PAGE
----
Happy Birthday, Deborah Eisenberg, born 20 November 1945.
- Whatever bunch of words the writer transmits requires a person, a consciousness on the other end, to reassemble it.
- When you start writing, your incredulity at the childish, incompetent, graceless thing you’ve done is shattering. One of the advantages of having experience as a writer – and there aren’t many, in face I can’t think of any other – is that you know you can make the horrible thing better, then you can make it better again, then you can make it better again. And you may not be able to make it good, but at least it’s not going to be what you’re looking at now.
- I think of fiction as a kind of inquiry into what it is to be a human and what it is to be a human now. And my constant task, in my life as well as my writing, is to try to discard layers of obfuscation. If I start out with a character who is somewhat unencumbered by the received, I can start farther along.
- Most of the process of writing for me is discarding things. I think, Just get rid of this, just tear it to the ground and start with something more fundamental, vital, and unformulated. Really try to see what’s in front of you. I spend most of my time trying to tear away banalities.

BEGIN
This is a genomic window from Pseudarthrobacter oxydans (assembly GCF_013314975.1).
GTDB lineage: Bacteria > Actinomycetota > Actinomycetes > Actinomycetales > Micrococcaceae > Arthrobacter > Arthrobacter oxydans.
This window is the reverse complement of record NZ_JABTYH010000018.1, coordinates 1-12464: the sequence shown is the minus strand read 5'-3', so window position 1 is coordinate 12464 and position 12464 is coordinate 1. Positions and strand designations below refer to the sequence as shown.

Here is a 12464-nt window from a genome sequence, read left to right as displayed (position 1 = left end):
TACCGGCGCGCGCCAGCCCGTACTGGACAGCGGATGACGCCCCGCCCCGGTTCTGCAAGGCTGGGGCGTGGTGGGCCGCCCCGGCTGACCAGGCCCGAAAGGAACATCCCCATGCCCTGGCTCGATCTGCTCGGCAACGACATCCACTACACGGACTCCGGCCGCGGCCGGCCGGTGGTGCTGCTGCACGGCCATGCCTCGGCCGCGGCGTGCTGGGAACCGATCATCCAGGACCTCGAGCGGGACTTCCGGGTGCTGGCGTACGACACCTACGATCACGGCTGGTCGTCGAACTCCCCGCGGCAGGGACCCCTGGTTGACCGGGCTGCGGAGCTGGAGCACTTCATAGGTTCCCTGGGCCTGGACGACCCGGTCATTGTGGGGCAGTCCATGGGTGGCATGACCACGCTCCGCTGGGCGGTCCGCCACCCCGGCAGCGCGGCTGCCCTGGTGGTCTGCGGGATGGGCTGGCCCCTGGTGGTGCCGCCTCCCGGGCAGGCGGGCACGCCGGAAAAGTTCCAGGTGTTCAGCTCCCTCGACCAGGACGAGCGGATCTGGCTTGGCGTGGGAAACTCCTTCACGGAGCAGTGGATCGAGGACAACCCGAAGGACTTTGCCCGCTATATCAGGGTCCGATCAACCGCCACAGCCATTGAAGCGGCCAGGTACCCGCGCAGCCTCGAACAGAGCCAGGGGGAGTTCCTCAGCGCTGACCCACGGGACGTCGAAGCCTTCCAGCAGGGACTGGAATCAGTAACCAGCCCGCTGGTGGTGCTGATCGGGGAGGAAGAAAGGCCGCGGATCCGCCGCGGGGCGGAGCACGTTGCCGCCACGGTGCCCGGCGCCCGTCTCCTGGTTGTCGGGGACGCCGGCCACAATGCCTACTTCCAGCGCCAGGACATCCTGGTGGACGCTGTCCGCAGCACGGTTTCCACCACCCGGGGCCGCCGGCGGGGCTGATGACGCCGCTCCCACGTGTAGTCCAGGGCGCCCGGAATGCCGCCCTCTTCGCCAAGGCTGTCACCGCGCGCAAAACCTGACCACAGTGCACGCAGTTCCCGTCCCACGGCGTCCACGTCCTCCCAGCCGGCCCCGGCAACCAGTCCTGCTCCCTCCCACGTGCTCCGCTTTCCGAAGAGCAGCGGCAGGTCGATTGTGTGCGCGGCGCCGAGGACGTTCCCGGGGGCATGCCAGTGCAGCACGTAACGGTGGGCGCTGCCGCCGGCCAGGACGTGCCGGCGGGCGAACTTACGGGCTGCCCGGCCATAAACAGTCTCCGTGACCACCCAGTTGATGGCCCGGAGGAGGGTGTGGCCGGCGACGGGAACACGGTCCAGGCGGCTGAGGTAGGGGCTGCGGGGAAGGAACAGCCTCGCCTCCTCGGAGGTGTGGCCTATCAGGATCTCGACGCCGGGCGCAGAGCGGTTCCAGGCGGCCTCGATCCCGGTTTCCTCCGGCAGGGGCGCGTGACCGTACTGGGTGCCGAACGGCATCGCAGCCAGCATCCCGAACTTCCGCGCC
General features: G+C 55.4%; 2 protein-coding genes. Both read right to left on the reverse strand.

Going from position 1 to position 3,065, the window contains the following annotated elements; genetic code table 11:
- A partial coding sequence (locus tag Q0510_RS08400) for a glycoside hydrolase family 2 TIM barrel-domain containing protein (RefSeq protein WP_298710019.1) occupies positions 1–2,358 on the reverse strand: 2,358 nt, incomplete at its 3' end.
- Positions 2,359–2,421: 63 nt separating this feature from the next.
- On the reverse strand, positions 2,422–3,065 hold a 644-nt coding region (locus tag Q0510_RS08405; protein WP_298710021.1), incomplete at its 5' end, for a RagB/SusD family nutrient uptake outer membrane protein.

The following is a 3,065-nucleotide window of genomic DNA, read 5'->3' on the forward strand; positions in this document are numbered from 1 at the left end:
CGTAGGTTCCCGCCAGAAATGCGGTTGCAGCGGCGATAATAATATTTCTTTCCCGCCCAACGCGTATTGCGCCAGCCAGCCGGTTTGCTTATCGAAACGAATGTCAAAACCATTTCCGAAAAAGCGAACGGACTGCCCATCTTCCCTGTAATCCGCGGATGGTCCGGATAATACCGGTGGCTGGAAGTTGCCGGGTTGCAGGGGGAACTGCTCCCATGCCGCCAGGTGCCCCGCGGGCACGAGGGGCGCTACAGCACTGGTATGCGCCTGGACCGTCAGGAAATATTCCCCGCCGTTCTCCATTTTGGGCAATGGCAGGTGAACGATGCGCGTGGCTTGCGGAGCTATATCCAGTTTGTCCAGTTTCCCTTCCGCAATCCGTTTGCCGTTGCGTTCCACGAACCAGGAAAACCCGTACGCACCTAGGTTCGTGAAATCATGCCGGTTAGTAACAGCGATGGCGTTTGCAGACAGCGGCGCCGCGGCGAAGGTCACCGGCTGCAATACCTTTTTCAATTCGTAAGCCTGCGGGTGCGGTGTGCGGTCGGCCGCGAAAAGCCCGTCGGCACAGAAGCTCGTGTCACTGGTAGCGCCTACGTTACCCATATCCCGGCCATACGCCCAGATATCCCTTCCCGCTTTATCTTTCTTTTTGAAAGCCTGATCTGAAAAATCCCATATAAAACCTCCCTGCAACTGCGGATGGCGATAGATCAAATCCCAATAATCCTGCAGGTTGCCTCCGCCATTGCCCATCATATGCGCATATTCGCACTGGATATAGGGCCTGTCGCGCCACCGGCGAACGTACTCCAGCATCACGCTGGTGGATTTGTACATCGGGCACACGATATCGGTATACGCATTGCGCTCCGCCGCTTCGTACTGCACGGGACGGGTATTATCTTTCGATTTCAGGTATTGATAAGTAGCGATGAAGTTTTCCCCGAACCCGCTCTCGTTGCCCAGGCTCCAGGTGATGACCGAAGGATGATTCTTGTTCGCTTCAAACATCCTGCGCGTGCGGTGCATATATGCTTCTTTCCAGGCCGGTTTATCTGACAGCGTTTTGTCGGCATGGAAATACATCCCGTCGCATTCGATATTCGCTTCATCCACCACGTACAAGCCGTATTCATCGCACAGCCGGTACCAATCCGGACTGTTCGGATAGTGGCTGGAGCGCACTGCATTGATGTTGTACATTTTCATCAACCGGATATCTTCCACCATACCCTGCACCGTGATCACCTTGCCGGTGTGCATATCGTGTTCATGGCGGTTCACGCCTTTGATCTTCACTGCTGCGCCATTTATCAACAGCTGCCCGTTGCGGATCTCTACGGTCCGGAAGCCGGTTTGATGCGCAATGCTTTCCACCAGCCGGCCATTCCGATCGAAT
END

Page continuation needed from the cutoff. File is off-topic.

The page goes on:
- I always thought of writing as holy. I still do. It’s not something to be approached casually.
- I never know whether something is going to work until the last word of the last line of the last draft. Well, to be accurate, it’s not the last draft. It’s what I think is the last draft.
- You write something and there’s no reality to it. You can’t inject it with any kind of reality. You have to be patient and keep going, and then, one day, you can feel something signalling to you from the innermost recesses. Like a little person trapped under the rubble of an earthquake.
- Nothing is more fortifying than learning that you have a real reader, a reader who truly responds both accurately and actively. It gives you courage, and you feel, I can crawl out on the branch a little further. It’s going to hold.
Deborah Eisenberg is an American short-story writer, actress and teacher. She writes for The New Yorker, The Yale Review, Vanity Fair, and Tin House. She has won the Rea Award for the Short Story, a Whiting Writer’s Award, a Guggenheim Fellowship, and three O. Henry Awards. She is a professor of writing at Columbia University. Her five collections of stories are: Transactions in a Foreign Currency, Under the 82nd Airborne, All Around Atlantis, Twilight of the Superheroes, and Your Duck Is My Duck.
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